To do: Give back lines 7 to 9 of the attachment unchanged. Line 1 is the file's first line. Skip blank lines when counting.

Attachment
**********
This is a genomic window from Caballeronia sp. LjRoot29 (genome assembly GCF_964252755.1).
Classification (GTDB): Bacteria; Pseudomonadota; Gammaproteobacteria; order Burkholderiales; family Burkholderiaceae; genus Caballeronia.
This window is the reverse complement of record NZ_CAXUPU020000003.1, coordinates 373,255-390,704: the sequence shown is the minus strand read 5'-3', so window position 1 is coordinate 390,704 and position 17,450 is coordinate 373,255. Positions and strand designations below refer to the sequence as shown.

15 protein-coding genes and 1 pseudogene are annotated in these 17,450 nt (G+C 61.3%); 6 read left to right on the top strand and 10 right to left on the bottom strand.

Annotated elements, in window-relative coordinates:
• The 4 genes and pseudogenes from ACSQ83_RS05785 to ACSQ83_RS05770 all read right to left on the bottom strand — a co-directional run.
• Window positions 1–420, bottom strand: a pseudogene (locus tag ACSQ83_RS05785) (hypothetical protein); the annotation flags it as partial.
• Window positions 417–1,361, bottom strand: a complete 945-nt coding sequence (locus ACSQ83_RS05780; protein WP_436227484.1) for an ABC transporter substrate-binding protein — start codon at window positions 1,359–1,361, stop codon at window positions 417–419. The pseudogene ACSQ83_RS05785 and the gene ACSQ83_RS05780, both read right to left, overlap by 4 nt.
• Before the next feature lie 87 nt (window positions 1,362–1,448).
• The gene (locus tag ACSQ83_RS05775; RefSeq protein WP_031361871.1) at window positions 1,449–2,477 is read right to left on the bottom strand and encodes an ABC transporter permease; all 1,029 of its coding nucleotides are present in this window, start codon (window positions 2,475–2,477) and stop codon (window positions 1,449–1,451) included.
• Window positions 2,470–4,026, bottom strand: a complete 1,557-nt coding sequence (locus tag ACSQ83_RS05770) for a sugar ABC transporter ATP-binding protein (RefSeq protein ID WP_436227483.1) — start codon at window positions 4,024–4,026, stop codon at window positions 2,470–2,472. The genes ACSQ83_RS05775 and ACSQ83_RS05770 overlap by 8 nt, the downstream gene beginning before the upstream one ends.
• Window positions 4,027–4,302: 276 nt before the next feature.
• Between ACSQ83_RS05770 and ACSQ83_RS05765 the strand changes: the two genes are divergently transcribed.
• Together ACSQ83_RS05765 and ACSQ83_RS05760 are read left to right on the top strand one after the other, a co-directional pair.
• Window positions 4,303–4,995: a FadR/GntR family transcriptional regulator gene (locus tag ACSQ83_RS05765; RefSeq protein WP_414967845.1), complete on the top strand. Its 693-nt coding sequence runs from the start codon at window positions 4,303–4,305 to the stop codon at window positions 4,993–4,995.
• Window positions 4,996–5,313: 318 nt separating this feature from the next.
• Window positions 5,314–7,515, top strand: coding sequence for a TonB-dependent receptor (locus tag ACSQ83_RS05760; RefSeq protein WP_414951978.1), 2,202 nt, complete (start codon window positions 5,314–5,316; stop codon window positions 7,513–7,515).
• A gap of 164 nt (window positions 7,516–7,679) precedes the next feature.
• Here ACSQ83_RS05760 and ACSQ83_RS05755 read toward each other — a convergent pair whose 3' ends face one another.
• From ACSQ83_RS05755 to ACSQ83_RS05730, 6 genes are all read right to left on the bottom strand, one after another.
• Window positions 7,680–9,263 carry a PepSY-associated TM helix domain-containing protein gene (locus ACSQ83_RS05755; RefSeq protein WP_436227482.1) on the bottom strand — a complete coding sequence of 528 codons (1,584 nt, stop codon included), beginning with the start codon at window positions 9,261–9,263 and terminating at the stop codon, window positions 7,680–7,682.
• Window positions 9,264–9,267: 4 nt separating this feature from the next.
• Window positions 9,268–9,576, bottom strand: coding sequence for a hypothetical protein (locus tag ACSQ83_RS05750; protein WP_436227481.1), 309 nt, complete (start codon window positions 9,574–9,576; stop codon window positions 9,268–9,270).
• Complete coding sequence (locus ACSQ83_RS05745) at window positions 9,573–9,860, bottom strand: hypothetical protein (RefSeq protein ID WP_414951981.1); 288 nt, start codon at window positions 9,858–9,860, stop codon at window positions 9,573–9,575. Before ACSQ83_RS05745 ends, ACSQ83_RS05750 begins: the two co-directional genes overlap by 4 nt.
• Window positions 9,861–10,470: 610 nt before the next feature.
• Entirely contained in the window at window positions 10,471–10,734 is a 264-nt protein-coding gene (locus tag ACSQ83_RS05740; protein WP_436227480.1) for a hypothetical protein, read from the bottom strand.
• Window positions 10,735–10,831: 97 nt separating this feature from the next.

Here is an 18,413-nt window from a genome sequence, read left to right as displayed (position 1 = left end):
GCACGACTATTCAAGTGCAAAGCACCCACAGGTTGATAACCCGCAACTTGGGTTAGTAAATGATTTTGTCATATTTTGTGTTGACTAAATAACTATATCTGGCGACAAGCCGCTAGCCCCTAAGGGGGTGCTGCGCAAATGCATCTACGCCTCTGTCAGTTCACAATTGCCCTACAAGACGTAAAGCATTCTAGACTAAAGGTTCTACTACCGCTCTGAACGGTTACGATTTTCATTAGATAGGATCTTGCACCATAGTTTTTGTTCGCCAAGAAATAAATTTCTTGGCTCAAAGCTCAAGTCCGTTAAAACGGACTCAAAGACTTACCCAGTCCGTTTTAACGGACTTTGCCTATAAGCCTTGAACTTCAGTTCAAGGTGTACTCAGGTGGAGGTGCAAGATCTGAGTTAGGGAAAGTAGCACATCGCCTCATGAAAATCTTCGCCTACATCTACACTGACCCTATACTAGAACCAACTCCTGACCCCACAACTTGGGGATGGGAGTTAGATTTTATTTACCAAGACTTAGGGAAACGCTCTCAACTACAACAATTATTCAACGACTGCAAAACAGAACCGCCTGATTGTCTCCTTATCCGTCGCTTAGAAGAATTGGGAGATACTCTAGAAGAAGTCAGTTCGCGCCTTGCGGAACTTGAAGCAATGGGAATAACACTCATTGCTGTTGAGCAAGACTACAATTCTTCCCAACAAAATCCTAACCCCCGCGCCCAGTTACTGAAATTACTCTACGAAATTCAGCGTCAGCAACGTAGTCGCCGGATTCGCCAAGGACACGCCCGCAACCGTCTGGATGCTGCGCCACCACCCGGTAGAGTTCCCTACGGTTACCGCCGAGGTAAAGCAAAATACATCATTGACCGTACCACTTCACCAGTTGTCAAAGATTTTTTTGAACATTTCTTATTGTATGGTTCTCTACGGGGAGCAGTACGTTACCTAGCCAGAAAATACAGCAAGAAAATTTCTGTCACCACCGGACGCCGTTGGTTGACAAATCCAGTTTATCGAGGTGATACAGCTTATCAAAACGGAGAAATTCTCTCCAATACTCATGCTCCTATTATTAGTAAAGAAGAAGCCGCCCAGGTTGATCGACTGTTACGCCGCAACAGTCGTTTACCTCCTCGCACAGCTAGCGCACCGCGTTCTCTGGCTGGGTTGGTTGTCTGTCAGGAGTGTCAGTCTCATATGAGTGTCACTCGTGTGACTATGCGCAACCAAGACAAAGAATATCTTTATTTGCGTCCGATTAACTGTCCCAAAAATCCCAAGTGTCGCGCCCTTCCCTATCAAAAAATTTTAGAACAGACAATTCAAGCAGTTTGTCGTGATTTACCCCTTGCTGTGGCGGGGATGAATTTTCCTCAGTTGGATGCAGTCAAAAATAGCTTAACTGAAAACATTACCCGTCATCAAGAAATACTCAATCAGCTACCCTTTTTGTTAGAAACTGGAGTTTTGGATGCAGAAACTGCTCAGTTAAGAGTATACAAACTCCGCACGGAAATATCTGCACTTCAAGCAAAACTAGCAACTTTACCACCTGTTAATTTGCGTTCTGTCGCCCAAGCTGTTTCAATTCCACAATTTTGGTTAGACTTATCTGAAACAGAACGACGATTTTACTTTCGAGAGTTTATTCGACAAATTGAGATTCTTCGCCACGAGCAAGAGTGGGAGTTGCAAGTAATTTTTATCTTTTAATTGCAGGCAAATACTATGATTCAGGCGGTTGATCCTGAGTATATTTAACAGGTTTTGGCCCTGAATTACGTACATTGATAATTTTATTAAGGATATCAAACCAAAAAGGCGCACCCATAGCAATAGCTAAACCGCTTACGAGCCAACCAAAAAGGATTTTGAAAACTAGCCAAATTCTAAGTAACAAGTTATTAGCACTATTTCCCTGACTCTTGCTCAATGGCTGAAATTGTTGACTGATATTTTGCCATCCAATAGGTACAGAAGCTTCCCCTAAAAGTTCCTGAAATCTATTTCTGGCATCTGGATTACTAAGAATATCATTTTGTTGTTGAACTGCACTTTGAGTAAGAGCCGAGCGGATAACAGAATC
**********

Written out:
• Window positions 1–420, bottom strand: a pseudogene (locus tag ACSQ83_RS05785) (hypothetical protein); the annotation flags it as partial.
• Window positions 417–1,361, bottom strand: a complete 945-nt coding sequence (locus ACSQ83_RS05780; protein WP_436227484.1) for an ABC transporter substrate-binding protein — start codon at window positions 1,359–1,361, stop codon at window positions 417–419. The pseudogene ACSQ83_RS05785 and the gene ACSQ83_RS05780, both read right to left, overlap by 4 nt.
• Before the next feature lie 87 nt (window positions 1,362–1,448).